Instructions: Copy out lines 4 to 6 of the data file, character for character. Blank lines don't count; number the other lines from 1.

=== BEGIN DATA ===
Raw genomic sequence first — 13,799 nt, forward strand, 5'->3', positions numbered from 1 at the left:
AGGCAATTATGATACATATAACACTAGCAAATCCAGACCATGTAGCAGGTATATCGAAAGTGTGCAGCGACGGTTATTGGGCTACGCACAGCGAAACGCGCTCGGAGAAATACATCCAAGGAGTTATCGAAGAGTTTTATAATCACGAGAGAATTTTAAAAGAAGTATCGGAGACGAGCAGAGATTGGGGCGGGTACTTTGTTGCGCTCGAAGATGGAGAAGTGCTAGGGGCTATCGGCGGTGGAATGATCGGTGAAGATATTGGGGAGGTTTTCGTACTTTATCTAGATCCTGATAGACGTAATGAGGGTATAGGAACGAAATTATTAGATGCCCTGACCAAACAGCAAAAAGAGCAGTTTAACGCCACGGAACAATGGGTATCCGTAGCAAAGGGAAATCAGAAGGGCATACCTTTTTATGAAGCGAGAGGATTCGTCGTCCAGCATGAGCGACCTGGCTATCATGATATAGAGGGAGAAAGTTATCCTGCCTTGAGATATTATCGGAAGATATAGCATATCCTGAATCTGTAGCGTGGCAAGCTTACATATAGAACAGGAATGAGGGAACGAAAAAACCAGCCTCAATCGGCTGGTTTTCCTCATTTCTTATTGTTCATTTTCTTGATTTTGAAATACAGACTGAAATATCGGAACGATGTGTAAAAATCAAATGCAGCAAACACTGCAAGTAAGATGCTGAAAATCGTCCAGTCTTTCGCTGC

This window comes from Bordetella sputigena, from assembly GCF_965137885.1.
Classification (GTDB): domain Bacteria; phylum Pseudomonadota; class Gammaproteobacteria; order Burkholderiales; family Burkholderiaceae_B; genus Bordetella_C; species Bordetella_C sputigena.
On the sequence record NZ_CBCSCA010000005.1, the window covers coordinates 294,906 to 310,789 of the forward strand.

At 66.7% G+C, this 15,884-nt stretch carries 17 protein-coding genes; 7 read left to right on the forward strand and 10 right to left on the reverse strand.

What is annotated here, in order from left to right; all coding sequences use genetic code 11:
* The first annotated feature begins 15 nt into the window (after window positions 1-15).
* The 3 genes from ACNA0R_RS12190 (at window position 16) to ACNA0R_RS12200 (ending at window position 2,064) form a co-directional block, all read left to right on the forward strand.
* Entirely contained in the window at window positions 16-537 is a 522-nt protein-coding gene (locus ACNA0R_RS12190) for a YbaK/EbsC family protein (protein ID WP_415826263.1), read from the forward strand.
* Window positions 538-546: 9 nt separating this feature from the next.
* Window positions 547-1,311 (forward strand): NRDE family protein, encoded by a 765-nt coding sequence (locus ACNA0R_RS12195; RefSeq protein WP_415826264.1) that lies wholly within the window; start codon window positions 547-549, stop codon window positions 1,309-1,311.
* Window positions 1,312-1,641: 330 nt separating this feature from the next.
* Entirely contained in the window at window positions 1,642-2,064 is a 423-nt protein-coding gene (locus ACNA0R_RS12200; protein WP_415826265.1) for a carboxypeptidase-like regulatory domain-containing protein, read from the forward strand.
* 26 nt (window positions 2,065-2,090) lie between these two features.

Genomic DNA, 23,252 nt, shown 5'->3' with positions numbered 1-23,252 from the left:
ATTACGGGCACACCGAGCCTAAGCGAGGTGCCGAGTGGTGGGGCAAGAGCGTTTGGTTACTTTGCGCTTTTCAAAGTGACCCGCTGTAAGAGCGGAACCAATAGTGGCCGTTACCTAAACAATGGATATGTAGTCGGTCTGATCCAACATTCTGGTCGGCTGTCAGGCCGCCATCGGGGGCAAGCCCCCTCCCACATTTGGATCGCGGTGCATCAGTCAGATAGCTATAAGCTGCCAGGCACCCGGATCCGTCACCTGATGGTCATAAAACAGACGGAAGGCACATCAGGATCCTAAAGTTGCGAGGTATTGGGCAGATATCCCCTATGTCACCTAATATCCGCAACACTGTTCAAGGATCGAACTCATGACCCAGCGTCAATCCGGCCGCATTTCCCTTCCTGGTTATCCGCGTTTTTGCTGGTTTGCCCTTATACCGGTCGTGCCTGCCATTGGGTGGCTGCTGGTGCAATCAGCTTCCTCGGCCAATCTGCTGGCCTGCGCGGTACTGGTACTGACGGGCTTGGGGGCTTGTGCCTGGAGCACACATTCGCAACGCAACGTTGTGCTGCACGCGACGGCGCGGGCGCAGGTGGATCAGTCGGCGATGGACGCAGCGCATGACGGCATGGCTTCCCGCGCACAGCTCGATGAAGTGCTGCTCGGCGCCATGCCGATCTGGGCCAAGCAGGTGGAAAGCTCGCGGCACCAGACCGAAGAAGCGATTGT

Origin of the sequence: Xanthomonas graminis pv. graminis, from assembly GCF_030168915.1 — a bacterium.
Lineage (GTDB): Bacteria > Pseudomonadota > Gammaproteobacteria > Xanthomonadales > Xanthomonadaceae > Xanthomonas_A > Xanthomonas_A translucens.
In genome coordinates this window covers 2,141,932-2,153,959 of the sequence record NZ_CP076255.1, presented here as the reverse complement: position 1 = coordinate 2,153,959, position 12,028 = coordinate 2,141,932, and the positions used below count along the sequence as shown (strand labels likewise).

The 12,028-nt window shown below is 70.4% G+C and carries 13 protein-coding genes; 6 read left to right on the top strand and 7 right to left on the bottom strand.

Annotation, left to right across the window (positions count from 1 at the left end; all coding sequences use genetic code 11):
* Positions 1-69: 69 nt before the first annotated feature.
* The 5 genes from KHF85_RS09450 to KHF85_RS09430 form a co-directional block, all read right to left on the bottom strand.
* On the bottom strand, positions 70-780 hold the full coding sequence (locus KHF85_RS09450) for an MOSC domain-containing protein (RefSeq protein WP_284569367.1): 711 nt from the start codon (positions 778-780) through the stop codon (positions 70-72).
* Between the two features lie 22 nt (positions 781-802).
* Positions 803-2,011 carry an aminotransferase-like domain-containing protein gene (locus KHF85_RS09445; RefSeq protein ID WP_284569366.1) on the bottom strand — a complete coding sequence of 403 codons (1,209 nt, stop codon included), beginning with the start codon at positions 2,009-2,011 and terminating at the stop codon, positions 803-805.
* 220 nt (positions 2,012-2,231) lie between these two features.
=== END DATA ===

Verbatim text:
Classification (GTDB): domain Bacteria; phylum Pseudomonadota; class Gammaproteobacteria; order Burkholderiales; family Burkholderiaceae_B; genus Bordetella_C; species Bordetella_C sputigena.
On the sequence record NZ_CBCSCA010000005.1, the window covers coordinates 294,906 to 310,789 of the forward strand.

At 66.7% G+C, this 15,884-nt stretch carries 17 protein-coding genes; 7 read left to right on the forward strand and 10 right to left on the reverse strand.